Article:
NAIROBI, Kenya, Mar 18 – The Consumer Federation of Kenya (COFEK) has filed an appeal challenging the judgement of the High Court that removed the cap on interest rates.
The Federation through lawyer Henry Kurauka, says the move will affect many Kenyans who may not afford the interest rates to be charged by banks.
“The banks need to be controlled so as to give low income earners the opportunity to take bank loans for their development,” he said.
The High Court in its landmark judgement, also declared unconstitutional section 33B (1) that gave CBK the power to give clearance to transact the foreign exchange business. The section, provided that such individuals must apply and obtain licences from the CBK before commencement of transactions.
Justice Francis Tuiyot, Jackline Kamau and Rachel Ngetich, further declared unconstitutional provisions under section 33 (2) that require payments in order for one to be issued with licences.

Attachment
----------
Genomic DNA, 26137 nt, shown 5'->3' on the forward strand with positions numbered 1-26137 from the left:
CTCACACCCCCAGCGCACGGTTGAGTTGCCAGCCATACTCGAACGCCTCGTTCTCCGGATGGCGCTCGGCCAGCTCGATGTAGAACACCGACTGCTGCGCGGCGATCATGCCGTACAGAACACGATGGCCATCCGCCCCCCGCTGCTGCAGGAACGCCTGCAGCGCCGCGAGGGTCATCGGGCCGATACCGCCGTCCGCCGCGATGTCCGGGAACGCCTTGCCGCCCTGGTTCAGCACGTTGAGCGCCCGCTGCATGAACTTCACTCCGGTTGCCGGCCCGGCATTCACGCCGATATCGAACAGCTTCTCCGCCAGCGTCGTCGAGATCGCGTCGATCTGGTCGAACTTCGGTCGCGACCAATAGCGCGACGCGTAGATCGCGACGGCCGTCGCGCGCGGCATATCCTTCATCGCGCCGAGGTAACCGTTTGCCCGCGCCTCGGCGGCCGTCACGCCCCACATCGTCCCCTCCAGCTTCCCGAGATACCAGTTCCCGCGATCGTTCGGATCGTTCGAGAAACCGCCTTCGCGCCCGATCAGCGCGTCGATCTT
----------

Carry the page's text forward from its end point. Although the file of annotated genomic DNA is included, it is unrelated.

The court found that this section of the Banking Act to be vague, imprecise, ambiguous and indefinitely attracts penal consequences.
The judges further noted that the sections violate Articles 29 and 50 of the Constitution that gives persons the right to freedom.
The court effectively suspended the Act capping interest rates for a period of 12 months to give National Assembly opportunity to reconsider the provisions.
The judge however said that pending the reconsideration by the National Assembly, the circular No 4 of 2016 issued by CBK will continue to provide measures of clarity to the impugned provisions.
The judges gave the judgement in a petition filed by Boniface Oduol, which sought to declare section 33B of the Banking Act unconstitutional.